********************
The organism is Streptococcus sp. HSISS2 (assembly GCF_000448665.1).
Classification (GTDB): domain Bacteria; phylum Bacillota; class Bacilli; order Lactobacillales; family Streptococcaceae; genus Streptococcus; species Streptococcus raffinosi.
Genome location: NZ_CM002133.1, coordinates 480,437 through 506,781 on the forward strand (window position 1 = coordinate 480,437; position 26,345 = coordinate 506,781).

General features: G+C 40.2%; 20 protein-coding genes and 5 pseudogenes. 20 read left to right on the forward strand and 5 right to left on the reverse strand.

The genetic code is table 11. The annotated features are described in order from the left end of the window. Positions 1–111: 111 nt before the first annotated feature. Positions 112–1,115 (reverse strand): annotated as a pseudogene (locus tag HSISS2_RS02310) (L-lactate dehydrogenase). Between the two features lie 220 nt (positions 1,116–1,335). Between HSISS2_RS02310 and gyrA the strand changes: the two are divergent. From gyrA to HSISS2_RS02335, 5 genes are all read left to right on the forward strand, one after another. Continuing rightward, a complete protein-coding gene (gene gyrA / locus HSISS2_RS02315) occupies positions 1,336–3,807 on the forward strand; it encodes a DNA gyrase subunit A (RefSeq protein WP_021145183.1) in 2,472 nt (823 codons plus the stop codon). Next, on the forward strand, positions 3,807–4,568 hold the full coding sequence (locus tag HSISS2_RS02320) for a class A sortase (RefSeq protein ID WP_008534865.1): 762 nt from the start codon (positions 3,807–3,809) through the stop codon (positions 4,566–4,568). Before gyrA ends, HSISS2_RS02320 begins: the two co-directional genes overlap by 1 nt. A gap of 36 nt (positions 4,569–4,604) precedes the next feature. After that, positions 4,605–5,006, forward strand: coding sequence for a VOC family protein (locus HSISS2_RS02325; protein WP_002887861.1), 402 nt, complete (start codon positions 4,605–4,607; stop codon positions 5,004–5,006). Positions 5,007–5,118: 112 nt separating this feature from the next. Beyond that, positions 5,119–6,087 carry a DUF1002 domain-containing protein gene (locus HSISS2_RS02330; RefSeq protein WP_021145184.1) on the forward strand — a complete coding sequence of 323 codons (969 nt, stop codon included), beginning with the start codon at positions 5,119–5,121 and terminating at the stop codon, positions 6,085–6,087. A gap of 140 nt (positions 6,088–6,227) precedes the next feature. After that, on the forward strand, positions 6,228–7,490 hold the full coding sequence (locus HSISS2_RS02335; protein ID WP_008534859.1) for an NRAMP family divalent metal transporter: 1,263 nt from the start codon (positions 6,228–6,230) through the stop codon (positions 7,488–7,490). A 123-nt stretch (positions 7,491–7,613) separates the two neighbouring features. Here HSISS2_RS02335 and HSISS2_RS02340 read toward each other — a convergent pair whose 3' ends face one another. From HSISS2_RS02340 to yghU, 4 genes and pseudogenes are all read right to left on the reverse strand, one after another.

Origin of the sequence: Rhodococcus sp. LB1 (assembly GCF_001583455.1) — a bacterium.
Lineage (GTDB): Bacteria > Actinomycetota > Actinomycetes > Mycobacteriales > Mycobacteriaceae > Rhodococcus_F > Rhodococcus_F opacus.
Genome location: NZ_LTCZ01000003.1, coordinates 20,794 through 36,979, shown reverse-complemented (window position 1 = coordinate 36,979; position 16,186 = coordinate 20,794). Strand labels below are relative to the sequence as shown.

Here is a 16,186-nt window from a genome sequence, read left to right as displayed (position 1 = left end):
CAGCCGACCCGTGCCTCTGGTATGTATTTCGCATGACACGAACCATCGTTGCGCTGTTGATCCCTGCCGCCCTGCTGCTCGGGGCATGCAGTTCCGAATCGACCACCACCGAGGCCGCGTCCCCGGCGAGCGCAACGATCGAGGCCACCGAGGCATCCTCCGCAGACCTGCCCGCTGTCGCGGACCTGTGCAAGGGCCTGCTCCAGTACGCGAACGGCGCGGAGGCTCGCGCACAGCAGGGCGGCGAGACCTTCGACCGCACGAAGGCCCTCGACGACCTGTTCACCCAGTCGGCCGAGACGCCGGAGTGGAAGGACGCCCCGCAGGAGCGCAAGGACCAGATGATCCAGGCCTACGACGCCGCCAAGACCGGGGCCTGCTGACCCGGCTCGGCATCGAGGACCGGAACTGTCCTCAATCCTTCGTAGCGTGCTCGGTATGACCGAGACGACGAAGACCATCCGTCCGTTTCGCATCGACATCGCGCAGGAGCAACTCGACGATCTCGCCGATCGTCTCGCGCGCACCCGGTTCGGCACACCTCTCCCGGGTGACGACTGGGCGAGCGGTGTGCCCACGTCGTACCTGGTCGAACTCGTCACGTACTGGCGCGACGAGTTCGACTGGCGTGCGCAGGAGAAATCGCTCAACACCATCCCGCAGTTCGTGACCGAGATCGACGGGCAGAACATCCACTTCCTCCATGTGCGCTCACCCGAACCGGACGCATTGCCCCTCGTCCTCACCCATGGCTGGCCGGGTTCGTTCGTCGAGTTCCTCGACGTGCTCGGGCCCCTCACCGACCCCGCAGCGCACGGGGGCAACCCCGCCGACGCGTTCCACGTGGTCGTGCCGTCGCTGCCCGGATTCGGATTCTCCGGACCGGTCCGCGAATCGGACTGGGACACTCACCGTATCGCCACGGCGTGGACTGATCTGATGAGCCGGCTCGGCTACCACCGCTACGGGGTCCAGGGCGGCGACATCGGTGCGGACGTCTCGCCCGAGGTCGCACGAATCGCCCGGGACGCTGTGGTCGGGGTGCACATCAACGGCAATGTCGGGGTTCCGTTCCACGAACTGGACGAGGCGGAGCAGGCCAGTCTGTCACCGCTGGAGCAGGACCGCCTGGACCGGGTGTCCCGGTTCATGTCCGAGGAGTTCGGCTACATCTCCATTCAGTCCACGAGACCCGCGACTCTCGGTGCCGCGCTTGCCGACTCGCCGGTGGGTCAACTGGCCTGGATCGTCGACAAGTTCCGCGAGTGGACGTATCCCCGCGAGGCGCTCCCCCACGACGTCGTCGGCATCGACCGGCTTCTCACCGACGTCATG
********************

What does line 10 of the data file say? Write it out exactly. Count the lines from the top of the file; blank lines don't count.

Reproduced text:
CAGCCGACCCGTGCCTCTGGTATGTATTTCGCATGACACGAACCATCGTTGCGCTGTTGATCCCTGCCGCCCTGCTGCTCGGGGCATGCAGTTCCGAATCGACCACCACCGAGGCCGCGTCCCCGGCGAGCGCAACGATCGAGGCCACCGAGGCATCCTCCGCAGACCTGCCCGCTGTCGCGGACCTGTGCAAGGGCCTGCTCCAGTACGCGAACGGCGCGGAGGCTCGCGCACAGCAGGGCGGCGAGACCTTCGACCGCACGAAGGCCCTCGACGACCTGTTCACCCAGTCGGCCGAGACGCCGGAGTGGAAGGACGCCCCGCAGGAGCGCAAGGACCAGATGATCCAGGCCTACGACGCCGCCAAGACCGGGGCCTGCTGACCCGGCTCGGCATCGAGGACCGGAACTGTCCTCAATCCTTCGTAGCGTGCTCGGTATGACCGAGACGACGAAGACCATCCGTCCGTTTCGCATCGACATCGCGCAGGAGCAACTCGACGATCTCGCCGATCGTCTCGCGCGCACCCGGTTCGGCACACCTCTCCCGGGTGACGACTGGGCGAGCGGTGTGCCCACGTCGTACCTGGTCGAACTCGTCACGTACTGGCGCGACGAGTTCGACTGGCGTGCGCAGGAGAAATCGCTCAACACCATCCCGCAGTTCGTGACCGAGATCGACGGGCAGAACATCCACTTCCTCCATGTGCGCTCACCCGAACCGGACGCATTGCCCCTCGTCCTCACCCATGGCTGGCCGGGTTCGTTCGTCGAGTTCCTCGACGTGCTCGGGCCCCTCACCGACCCCGCAGCGCACGGGGGCAACCCCGCCGACGCGTTCCACGTGGTCGTGCCGTCGCTGCCCGGATTCGGATTCTCCGGACCGGTCCGCGAATCGGACTGGGACACTCACCGTATCGCCACGGCGTGGACTGATCTGATGAGCCGGCTCGGCTACCACCGCTACGGGGTCCAGGGCGGCGACATCGGTGCGGACGTCTCGCCCGAGGTCGCACGAATCGCCCGGGACGCTGTGGTCGGGGTGCACATCAACGGCAATGTCGGGGTTCCGTTCCACGAACTGGACGAGGCGGAGCAGGCCAGTCTGTCACCGCTGGAGCAGGACCGCCTGGACCGGGTGTCCCGGTTCATGTCCGAGGAGTTCGGCTACATCTCCATTCAGTCCACGAGACCCGCGACTCTCGGTGCCGCGCTTGCCGACTCGCCGGTGGGTCAACTGGCCTGGATCGTCGACAAGTTCCGCGAGTGGACGTATCCCCGCGAGGCGCTCCCCCACGACGTCGTCGGCATCGACCGGCTTCTCACCGACGTCATG